MCN Columnists
Leonard Klady

By Leonard Klady

Confessions of a Film Festival Junkie: Toronto 2014 – Getting Started

The time has come the Walrus said to think of many things
Of shows and slips and entertainment tax
Of Cabbagetown and King Street

Let’s just dub this ditty Blabberwocky. Somehow it felt apt as I girded myself for the upcoming Toronto International Film Festival. Naturally my Canadian content level has risen in recent days and came into focus last week when Telefilm Canada hosted a pre-fest event for journalists and buyers in Los Angeles.

Apart from product reels and a limited bar the ‘do also had a healthy supply of TIFF’s program book … or rather tome. To the event’s credit it’s developed a rather good system of press and industry screenings that run parallel to the public showings. The veteran TIFFer can keep to the P&I projections with a couple of regular screenings tossed in to mingle with the hoi polloi.

The daunting aspect is that there are roughly 300 features screened with the majority world or North American premieres. So I’ve become rather adept at avoiding a game strategy until the very last moment. That and thoughts of maple leafs brought back memories of (Winnipegger) Richard Condie’s brilliant animated short Getting Started. For the uninitiated the focus is on a pianist prepping for a big concert. Except he finds endless reasons not to prep from adjusting the ideal height of his piano bench to snack breaks, telephone calls and gazing out at the view outside his window. Many of us are convinced Condie is a peeping tom who found a metaphor for our lives.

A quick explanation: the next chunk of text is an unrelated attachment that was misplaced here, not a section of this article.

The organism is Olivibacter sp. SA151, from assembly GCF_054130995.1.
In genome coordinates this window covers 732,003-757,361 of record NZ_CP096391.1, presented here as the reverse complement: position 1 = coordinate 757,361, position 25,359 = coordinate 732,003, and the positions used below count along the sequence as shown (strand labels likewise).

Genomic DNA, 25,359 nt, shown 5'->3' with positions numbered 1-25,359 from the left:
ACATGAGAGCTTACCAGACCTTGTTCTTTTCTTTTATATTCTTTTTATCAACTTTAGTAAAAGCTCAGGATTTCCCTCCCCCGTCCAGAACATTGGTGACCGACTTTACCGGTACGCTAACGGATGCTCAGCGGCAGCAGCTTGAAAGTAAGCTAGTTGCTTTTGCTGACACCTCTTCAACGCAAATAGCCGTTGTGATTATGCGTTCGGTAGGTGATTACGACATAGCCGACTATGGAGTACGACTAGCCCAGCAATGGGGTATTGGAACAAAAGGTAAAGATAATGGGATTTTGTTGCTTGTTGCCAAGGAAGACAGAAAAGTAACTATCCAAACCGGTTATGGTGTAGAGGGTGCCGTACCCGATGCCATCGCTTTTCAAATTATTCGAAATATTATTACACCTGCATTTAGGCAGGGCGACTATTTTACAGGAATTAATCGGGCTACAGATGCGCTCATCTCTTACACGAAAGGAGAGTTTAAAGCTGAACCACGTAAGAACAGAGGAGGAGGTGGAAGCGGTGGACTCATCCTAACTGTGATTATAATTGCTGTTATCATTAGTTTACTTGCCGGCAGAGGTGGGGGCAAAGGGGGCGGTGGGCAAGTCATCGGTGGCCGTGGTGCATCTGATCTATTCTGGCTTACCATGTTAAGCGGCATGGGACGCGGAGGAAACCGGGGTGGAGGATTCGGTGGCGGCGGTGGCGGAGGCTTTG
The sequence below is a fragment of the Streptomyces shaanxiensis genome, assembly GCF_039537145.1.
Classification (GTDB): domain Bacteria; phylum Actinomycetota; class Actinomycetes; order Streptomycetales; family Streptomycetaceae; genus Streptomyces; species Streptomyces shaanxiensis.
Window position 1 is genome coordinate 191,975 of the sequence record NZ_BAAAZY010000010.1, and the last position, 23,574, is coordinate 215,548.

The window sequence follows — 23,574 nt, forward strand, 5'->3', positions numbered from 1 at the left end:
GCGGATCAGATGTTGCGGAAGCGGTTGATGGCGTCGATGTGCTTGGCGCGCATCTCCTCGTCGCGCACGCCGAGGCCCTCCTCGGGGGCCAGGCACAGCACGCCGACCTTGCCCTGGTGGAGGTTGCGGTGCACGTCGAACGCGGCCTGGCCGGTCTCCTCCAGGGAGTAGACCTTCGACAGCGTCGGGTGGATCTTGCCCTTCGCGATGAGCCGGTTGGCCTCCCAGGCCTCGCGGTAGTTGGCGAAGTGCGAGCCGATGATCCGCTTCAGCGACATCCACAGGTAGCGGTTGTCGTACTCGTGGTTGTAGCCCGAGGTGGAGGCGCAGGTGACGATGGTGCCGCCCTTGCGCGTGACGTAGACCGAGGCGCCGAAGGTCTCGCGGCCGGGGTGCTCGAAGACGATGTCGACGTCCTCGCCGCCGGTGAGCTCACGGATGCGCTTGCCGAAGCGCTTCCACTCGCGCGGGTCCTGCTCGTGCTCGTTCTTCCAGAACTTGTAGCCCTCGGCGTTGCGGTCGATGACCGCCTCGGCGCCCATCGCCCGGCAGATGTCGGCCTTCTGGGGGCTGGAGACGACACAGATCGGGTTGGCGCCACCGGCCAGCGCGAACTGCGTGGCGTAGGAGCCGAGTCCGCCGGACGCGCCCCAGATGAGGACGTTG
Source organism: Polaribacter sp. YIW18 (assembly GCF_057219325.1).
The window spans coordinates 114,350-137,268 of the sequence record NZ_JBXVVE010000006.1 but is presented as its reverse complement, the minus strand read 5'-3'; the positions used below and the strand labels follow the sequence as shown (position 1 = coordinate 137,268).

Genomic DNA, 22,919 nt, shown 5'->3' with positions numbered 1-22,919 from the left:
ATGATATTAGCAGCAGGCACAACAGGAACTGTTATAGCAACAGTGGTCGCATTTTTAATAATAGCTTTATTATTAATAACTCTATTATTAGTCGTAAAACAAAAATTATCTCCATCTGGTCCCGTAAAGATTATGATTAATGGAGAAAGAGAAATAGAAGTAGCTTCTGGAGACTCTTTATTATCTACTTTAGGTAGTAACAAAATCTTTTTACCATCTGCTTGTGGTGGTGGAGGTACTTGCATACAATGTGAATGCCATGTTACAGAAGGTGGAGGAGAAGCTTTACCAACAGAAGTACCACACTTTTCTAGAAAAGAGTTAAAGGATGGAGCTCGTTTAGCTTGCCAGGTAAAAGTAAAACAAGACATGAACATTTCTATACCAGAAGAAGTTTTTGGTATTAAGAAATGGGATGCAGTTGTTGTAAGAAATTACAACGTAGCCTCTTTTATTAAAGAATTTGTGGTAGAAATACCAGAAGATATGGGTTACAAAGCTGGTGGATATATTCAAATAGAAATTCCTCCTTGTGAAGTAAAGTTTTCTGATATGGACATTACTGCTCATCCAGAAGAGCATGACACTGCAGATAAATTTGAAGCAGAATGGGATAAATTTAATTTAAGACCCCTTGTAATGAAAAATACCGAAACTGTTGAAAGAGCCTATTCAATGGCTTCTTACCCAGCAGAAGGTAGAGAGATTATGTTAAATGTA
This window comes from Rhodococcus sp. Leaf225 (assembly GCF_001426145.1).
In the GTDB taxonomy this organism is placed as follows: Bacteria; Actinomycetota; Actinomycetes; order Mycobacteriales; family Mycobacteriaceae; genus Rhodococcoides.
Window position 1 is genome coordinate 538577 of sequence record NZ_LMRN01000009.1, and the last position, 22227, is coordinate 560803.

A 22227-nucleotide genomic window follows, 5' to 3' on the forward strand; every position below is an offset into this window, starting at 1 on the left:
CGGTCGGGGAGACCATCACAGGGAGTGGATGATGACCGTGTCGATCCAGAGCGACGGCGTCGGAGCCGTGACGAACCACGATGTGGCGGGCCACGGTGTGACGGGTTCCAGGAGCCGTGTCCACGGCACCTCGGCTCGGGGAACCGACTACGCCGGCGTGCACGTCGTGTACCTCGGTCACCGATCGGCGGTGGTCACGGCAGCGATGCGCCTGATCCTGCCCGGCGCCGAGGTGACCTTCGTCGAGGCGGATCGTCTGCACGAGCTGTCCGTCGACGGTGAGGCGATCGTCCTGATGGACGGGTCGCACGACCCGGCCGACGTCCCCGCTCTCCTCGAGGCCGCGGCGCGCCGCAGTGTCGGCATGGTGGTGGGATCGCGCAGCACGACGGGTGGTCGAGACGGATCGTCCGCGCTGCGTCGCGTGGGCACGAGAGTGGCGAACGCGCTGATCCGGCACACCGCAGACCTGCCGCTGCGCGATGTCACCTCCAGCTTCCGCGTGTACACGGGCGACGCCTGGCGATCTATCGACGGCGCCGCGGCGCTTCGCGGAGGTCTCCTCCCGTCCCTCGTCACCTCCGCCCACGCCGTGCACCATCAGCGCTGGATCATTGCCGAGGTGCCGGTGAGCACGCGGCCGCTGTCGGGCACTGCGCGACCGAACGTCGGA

Toronto it’s fair to say has the product. The list of auteur offering – domestic and foreign – runs the gamut from (Roy) Andersson to Zanussi. It would be a cake walk to see three or four films a day by filmmakers with a track record such as Godard, Cronenberg, Bennet Miller, Francois Girard, Jason Reitman, Raoul Peck, Bent Hamer, Nuri Bilge Ceylan … you get the picture. The discoveries are a little harder to unearth but circumstances this year may help out in that department; certainly the dozens of email entreaties from more publicity firms than our in the heavens only go so far to that end.

Rather dramatically in late July Toronto artistic director Cameron Bailey announced (along with the unveiling of its initial slate) that any films debuted during the Labor Day weekend Telluride Film Festival would not be screened during TIFF’s opening weekend.

It’s not revealing any secrets that Toronto has evolved into a very front-loaded festival. It also doesn’t take a brain surgeon to suss out that producers, filmmakers and studios with the greatest heft want their picture screened early for maximum attention from the international media. Toronto runs 11 days but historically around day six there’s already a palpable exodus of the mainstream industry and press contingents.